I like your pieces though..well written..and you don't try to be "funny" or "cool" for the sake of it unlike Mark Ashenden. Sweet. ;-) I hope he calls medals 'necklaces' AGAIN..that's my favourite :-)

  • Comment number 3.

    The BBC - and you, Tom - might not have noticed, but the African Athletics Championships are also ongoing. As are the CAC championships. Oh - and the times set at the African Championships beat all the times set at the European Championships - even in the 100M.
    So - spare a though and an inch of your coverage for those south of Europe, will ya?

  • Comment number 4.

    Good blog Tom, good read as ever.

    It was a very good night for british athletics, shame I wasn't at home to see it! If these promising athletes can stay fit from now until London 2012 surely there is no reason why they can't challenge for medals then? Tom, do you how far away they are off the pace from challenging in London?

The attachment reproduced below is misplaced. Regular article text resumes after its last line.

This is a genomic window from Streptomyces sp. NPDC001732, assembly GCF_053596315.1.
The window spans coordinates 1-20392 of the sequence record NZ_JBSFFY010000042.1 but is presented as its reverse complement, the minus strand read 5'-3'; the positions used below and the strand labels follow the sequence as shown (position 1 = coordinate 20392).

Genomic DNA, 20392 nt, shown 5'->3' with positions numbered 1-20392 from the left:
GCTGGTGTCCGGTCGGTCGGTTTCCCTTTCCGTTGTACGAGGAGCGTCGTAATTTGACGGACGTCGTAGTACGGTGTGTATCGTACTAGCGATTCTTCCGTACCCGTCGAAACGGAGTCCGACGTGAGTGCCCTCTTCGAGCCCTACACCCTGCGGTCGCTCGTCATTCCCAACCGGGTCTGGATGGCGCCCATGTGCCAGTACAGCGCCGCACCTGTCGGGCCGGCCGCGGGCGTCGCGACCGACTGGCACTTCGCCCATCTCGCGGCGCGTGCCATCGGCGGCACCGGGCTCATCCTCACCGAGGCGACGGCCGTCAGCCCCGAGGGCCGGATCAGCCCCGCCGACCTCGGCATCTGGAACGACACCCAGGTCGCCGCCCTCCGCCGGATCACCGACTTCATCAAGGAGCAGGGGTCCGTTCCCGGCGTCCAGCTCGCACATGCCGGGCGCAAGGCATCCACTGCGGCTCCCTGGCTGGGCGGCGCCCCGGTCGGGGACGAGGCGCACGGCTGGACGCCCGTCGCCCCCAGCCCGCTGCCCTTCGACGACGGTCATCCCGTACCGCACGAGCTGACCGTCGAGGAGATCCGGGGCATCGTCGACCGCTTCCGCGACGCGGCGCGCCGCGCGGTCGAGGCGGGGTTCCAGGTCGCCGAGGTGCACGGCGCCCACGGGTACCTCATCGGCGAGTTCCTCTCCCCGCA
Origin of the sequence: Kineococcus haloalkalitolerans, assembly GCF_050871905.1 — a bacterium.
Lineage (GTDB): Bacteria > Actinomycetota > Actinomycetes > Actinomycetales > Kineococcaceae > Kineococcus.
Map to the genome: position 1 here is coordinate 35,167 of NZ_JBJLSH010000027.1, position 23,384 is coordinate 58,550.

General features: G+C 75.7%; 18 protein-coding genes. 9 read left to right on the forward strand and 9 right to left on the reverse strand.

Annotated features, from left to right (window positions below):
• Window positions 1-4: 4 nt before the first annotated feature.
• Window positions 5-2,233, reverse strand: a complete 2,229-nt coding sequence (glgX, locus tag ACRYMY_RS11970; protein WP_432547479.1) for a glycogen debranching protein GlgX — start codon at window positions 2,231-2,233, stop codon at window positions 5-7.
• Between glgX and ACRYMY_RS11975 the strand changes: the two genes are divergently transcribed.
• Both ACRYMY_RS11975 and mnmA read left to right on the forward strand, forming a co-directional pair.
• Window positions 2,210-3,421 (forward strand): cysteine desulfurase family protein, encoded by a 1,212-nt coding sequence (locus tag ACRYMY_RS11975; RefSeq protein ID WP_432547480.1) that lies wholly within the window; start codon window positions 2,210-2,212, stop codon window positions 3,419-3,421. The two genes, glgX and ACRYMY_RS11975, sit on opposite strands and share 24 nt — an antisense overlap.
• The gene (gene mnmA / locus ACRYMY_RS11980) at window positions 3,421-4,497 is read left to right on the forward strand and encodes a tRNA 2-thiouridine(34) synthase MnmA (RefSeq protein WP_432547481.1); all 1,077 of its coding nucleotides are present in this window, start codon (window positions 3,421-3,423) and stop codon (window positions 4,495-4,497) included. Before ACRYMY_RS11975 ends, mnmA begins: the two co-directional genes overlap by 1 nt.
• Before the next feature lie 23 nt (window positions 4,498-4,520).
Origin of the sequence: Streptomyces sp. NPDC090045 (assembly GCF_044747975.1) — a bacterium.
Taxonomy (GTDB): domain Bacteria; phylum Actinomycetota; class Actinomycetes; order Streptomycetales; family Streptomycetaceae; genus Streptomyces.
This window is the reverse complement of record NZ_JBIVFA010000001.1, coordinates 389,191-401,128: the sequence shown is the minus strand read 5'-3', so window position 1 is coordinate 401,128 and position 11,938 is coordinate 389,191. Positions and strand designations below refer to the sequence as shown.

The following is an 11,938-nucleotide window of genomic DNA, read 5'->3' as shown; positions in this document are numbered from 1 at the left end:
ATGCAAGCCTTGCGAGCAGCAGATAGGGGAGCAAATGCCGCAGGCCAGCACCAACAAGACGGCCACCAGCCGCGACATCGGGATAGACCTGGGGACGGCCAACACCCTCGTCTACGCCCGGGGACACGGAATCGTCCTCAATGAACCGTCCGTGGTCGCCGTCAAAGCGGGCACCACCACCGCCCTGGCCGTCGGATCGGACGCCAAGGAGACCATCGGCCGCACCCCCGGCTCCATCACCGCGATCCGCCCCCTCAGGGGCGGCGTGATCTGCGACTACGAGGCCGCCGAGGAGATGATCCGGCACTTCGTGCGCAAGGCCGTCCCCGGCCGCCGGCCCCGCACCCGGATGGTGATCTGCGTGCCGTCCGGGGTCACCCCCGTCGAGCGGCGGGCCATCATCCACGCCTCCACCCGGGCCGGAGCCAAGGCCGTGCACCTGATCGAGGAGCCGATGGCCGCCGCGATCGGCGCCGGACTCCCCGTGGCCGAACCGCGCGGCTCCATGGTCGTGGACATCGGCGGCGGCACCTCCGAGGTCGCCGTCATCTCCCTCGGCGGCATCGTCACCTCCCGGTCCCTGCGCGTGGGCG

RantingMrP - Why would they be covering the African championships? I doubt broadcasters in Africa are paying a lot of attention to these championships

  • Comment number 5.

    As regards the GB&NI mess of the 4x100 semi. Did anyone look closely at the last hand over from the eevated camera angle . From the one view that came on the screen it was clear to me that the eventual second place poland man stepped into the lane of GB&NI puting the GB&NI man off and so disrupting the ast handover. Surely the Poland team should ahve been disqualified and the GB&NI team reinstated. ?

  • Comment number 6.

    Bee - you try telling the hurdlers that they'll have to go over barriers six inches higher... Not worried about the comparison with times and records from history?

    mrmichaelh - I blame the giddy excitement. Feverish. Tweaked with thanks

    Binksy - fill your boots with the clips on this website. Re 2010, athletes who will succeed there have to be performing at the top level two years out - it's highly unlikely that anyone will come from nowhere to podium in 24 months. From that perspective, Perri Shakes-Drayton was a particularly pleasing tale. And Phillips is starting to look imperious, no?